Tuesday, June 7, 2011

"Cricket Lovely Cricket" the sport of Barbados and the West Indies Part 1

For some people when they hear the word "Cricket" they think of a insect that is somewhat related to a grass hopper and makes a terribly loud and irritating sound. This sound is especially irritating when one is woken in the night by its high pitch screeching. I have spent many a night searching the rooms of my home to find one of these menacing creatures that always seem insistent on continuing in their tortuous performance.



For most of us in the Caribbean it is the sport of cricket and for many of us the word conjures up images that beguine in our childhood and stretch throughout our lifetime. For me my first memory of cricket is of my dad standing behind me with his arms over my arms showing me how to correctly hold a cricket bat. My father’s name is Mark Taylor and no not the Australian cricketer Mark Taylor but none the less he was a cricketer. He played for the Wonderers Cricket Club in Barbados as a young man and he had a real love for the game, a love that he tried to pass on to his children. I also have memories of beach cricket games and snapshots of the traditional cricket whites with the bowlers pants stained from the red cricket ball still reside in my brain.



So what exactly is the game of cricket?

To be honest I have drifted quite far away from this beloved Caribbean sport and have decided to invested in a few books to help refresh my memory and to rekindle my interest in the game.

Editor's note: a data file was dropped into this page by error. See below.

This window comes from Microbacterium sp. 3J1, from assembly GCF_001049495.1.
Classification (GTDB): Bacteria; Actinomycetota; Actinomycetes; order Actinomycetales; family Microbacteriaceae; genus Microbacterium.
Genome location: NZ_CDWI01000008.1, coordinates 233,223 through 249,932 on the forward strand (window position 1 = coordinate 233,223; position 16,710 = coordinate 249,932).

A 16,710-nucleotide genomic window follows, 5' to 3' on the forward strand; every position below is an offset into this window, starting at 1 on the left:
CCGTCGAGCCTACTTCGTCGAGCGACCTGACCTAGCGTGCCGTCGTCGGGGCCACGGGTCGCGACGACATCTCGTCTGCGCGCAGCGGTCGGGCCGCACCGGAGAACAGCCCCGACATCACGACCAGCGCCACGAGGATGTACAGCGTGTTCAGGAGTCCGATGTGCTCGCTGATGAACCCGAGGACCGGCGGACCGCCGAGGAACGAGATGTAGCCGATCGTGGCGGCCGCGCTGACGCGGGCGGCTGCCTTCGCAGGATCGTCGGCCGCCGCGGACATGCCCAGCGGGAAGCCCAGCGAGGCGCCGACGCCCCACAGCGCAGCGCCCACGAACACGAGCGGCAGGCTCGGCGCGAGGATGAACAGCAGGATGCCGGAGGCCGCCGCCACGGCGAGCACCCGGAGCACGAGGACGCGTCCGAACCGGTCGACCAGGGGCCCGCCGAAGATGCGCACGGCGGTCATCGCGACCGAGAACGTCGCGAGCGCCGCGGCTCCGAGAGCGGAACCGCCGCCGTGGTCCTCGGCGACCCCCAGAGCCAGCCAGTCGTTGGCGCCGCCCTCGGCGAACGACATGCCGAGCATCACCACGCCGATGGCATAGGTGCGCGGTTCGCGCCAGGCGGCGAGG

Cricket was being played in England as far back as the 1550’s. The game developed among wealthy land owners who fielded the teams and their workers were the players.

Popularity for the sport spread and had become such a popular spectator sport that in 1787 Thomas Lord (a professional English cricketer) leased a piece of land in Marylebone London and established a private cricket ground in order to keep commoners out. The club moved location several times until it came to rest at its current location named Lords after Thomas Lord. Lords remains the bastion of English cricket to this day.



Although the United States is not known for cricket today it was there that the first international cricket game was played in 1844. It was after the American Civil War that cricket dies off in America and baseball emerged in its place.



The popularity of cricket outside of England can be attributed to English colonization. Wherever the English army had a garrison there was provision made for a cricket pitch.



First class cricket was first played in Barbados in 1865. By 1895 the sport had developed enough in the Caribbean to attract a team from England. So successful was the first tour that no fewer than four English teams came back to the Caribbean within the next ten years. Cricket was seen as having been played at a very high standard in the West Indies by the year 1900.



The first West Indians to travel to England to play cricket was a group of 15 in 1990. Only 5 of the 15 were black men and at that time the Victorian press took the view that “men of color” were incapable of playing such a sophisticated game as cricket with the same patience and intelligence as Anglo-Saxons. It is sad to say but at the turn of the century cricketers were not selected based on ability but on their skin color, social standing, and age. Many historians arge over whether the liberalism and democracy of the colonies paved the way for the liberalism and democracy cricket or the other way around…… Even in a game one can find politics and society play a great role.


More Tomorrow……



Provided with the compliments of your friends at Glory Tours. The #1 Provider of Sightseeing Tours in Barbados http://glorytours.org/

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